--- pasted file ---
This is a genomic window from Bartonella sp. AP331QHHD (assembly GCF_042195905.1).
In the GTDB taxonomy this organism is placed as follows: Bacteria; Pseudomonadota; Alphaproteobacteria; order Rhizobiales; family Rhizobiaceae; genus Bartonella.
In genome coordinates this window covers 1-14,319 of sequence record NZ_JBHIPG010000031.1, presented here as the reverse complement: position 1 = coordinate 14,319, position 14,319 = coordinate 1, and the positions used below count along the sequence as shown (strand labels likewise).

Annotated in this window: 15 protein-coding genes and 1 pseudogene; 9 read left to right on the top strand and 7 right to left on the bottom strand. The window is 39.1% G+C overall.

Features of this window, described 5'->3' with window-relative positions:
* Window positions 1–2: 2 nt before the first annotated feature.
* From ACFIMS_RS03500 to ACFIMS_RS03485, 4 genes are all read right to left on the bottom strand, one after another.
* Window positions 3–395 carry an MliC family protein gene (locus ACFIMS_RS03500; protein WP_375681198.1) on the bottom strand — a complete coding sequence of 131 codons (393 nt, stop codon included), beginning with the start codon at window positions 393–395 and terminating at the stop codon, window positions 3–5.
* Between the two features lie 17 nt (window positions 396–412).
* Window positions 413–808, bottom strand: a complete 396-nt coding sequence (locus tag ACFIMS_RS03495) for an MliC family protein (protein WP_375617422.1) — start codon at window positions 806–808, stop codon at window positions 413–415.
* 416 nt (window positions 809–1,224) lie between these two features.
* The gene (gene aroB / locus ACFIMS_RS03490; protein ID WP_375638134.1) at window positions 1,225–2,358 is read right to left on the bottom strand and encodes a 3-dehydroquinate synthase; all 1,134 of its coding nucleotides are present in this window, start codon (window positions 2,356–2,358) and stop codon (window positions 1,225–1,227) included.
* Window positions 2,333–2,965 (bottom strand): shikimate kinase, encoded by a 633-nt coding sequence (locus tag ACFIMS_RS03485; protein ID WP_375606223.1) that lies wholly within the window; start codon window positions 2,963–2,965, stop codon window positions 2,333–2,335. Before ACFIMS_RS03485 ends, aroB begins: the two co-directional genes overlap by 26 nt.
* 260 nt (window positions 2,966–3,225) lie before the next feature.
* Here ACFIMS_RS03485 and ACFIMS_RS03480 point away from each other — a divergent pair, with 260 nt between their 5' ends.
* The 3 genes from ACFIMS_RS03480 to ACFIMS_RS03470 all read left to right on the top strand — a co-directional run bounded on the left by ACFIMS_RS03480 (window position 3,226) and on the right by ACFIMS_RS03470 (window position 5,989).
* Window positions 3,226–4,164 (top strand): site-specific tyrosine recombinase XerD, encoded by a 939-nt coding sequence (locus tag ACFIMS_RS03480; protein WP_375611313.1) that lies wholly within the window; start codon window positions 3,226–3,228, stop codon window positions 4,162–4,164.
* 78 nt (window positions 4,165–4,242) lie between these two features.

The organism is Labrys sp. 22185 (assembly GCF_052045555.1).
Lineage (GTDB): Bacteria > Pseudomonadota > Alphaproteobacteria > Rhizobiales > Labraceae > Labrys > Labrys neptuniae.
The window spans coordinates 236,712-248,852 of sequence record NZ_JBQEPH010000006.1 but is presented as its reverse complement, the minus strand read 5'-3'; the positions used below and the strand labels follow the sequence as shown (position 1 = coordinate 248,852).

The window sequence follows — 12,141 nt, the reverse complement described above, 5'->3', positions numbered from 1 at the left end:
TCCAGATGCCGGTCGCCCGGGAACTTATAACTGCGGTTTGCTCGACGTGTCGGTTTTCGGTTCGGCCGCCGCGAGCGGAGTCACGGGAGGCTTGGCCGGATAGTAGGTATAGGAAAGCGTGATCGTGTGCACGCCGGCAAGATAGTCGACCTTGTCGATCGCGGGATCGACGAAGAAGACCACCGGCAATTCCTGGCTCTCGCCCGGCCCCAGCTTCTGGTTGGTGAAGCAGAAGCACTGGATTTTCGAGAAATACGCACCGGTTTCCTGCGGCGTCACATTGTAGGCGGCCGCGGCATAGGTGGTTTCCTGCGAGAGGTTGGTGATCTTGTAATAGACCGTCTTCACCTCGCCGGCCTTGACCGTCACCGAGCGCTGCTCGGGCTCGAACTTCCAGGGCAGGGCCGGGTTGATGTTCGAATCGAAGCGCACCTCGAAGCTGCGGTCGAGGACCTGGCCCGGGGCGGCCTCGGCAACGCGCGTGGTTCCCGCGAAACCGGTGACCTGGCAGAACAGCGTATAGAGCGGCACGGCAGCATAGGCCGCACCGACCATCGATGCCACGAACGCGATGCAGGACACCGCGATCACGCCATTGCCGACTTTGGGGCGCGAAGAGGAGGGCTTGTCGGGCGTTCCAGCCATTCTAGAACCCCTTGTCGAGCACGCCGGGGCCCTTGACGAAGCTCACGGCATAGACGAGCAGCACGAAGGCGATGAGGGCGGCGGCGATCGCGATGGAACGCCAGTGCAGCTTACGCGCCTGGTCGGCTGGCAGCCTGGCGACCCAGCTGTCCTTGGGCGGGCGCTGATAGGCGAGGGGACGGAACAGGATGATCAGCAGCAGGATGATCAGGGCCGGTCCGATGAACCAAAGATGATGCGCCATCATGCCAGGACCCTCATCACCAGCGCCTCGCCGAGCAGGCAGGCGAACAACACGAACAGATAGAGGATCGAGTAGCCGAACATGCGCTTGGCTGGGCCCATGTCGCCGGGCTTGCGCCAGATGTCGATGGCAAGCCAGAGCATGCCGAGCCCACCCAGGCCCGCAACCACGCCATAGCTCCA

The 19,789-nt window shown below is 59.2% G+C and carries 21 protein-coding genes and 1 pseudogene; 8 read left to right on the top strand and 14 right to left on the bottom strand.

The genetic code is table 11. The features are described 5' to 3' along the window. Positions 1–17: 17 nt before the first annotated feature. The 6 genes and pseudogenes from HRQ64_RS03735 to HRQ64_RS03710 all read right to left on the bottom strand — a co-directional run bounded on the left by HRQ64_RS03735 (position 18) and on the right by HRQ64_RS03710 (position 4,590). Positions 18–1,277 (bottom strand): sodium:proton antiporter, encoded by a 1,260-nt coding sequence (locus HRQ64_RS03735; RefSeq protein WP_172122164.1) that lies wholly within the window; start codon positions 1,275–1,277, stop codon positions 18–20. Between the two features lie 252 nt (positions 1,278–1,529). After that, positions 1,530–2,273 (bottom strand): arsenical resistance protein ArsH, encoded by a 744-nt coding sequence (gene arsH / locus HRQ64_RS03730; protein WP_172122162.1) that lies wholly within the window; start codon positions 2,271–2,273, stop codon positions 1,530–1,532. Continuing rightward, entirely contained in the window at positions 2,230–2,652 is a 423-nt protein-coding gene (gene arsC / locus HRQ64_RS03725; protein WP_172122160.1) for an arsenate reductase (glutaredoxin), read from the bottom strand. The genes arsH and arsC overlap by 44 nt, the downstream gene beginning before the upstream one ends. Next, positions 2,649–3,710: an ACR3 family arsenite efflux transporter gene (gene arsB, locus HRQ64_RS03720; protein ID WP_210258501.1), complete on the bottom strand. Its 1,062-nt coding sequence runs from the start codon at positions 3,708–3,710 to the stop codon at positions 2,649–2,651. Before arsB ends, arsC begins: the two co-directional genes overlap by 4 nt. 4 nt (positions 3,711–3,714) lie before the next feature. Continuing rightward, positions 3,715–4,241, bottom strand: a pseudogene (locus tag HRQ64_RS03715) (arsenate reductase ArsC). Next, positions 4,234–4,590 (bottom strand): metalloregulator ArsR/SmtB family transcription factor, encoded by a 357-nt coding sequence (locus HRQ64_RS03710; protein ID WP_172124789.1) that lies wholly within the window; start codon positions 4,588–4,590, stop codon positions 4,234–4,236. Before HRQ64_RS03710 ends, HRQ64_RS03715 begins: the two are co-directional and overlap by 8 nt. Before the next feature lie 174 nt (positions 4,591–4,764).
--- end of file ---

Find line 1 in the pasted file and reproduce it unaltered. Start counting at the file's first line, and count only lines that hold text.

This is a genomic window from Bartonella sp. AP331QHHD (assembly GCF_042195905.1).